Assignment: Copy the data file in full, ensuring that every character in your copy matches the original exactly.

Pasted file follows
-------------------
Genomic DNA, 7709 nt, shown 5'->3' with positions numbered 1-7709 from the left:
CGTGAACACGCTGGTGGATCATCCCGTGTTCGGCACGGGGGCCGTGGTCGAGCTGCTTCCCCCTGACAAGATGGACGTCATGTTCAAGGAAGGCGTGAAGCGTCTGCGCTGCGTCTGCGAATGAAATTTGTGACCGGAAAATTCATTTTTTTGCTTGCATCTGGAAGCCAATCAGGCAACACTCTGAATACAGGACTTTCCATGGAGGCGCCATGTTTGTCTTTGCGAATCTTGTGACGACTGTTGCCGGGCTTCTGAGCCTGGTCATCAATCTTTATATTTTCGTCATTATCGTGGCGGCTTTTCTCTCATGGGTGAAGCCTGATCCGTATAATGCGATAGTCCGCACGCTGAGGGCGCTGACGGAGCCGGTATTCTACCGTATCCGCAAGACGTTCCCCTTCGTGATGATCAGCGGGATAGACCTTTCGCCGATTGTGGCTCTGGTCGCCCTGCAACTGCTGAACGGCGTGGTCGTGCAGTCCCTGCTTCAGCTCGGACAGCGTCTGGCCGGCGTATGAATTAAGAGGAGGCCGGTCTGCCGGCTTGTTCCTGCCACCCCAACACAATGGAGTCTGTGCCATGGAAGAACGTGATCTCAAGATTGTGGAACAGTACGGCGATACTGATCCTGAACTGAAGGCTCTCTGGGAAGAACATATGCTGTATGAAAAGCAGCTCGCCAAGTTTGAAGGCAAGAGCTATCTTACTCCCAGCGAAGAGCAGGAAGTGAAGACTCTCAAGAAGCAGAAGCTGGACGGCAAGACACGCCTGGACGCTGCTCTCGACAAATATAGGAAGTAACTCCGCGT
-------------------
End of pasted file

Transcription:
Genomic DNA, 7709 nt, shown 5'->3' with positions numbered 1-7709 from the left:
CGTGAACACGCTGGTGGATCATCCCGTGTTCGGCACGGGGGCCGTGGTCGAGCTGCTTCCCCCTGACAAGATGGACGTCATGTTCAAGGAAGGCGTGAAGCGTCTGCGCTGCGTCTGCGAATGAAATTTGTGACCGGAAAATTCATTTTTTTGCTTGCATCTGGAAGCCAATCAGGCAACACTCTGAATACAGGACTTTCCATGGAGGCGCCATGTTTGTCTTTGCGAATCTTGTGACGACTGTTGCCGGGCTTCTGAGCCTGGTCATCAATCTTTATATTTTCGTCATTATCGTGGCGGCTTTTCTCTCATGGGTGAAGCCTGATCCGTATAATGCGATAGTCCGCACGCTGAGGGCGCTGACGGAGCCGGTATTCTACCGTATCCGCAAGACGTTCCCCTTCGTGATGATCAGCGGGATAGACCTTTCGCCGATTGTGGCTCTGGTCGCCCTGCAACTGCTGAACGGCGTGGTCGTGCAGTCCCTGCTTCAGCTCGGACAGCGTCTGGCCGGCGTATGAATTAAGAGGAGGCCGGTCTGCCGGCTTGTTCCTGCCACCCCAACACAATGGAGTCTGTGCCATGGAAGAACGTGATCTCAAGATTGTGGAACAGTACGGCGATACTGATCCTGAACTGAAGGCTCTCTGGGAAGAACATATGCTGTATGAAAAGCAGCTCGCCAAGTTTGAAGGCAAGAGCTATCTTACTCCCAGCGAAGAGCAGGAAGTGAAGACTCTCAAGAAGCAGAAGCTGGACGGCAAGACACGCCTGGACGCTGCTCTCGACAAATATAGGAAGTAACTCCGCGT